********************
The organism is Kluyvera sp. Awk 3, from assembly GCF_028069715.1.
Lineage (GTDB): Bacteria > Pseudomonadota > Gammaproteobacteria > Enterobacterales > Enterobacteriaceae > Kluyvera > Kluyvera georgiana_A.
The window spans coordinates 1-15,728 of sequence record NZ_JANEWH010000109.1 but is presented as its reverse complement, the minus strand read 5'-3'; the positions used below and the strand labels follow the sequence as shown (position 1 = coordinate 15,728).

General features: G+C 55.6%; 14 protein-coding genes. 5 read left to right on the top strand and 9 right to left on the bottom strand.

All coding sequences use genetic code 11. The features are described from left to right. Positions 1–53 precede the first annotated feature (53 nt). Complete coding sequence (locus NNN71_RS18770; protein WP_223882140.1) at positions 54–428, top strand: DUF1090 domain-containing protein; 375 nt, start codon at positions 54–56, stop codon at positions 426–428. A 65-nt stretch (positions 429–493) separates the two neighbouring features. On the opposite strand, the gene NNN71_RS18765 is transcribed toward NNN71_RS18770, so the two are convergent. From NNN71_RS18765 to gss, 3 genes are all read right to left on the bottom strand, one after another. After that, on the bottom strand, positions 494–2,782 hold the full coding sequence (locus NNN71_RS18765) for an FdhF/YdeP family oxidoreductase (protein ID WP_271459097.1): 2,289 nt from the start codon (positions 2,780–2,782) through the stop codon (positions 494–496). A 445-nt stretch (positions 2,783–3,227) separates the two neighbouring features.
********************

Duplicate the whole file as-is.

The organism is Kluyvera sp. Awk 3, from assembly GCF_028069715.1.
Lineage (GTDB): Bacteria > Pseudomonadota > Gammaproteobacteria > Enterobacterales > Enterobacteriaceae > Kluyvera > Kluyvera georgiana_A.
The window spans coordinates 1-15,728 of sequence record NZ_JANEWH010000109.1 but is presented as its reverse complement, the minus strand read 5'-3'; the positions used below and the strand labels follow the sequence as shown (position 1 = coordinate 15,728).

General features: G+C 55.6%; 14 protein-coding genes. 5 read left to right on the top strand and 9 right to left on the bottom strand.

All coding sequences use genetic code 11. The features are described from left to right. Positions 1–53 precede the first annotated feature (53 nt). Complete coding sequence (locus NNN71_RS18770; protein WP_223882140.1) at positions 54–428, top strand: DUF1090 domain-containing protein; 375 nt, start codon at positions 54–56, stop codon at positions 426–428. A 65-nt stretch (positions 429–493) separates the two neighbouring features. On the opposite strand, the gene NNN71_RS18765 is transcribed toward NNN71_RS18770, so the two are convergent. From NNN71_RS18765 to gss, 3 genes are all read right to left on the bottom strand, one after another. After that, on the bottom strand, positions 494–2,782 hold the full coding sequence (locus NNN71_RS18765) for an FdhF/YdeP family oxidoreductase (protein ID WP_271459097.1): 2,289 nt from the start codon (positions 2,780–2,782) through the stop codon (positions 494–496). A 445-nt stretch (positions 2,783–3,227) separates the two neighbouring features.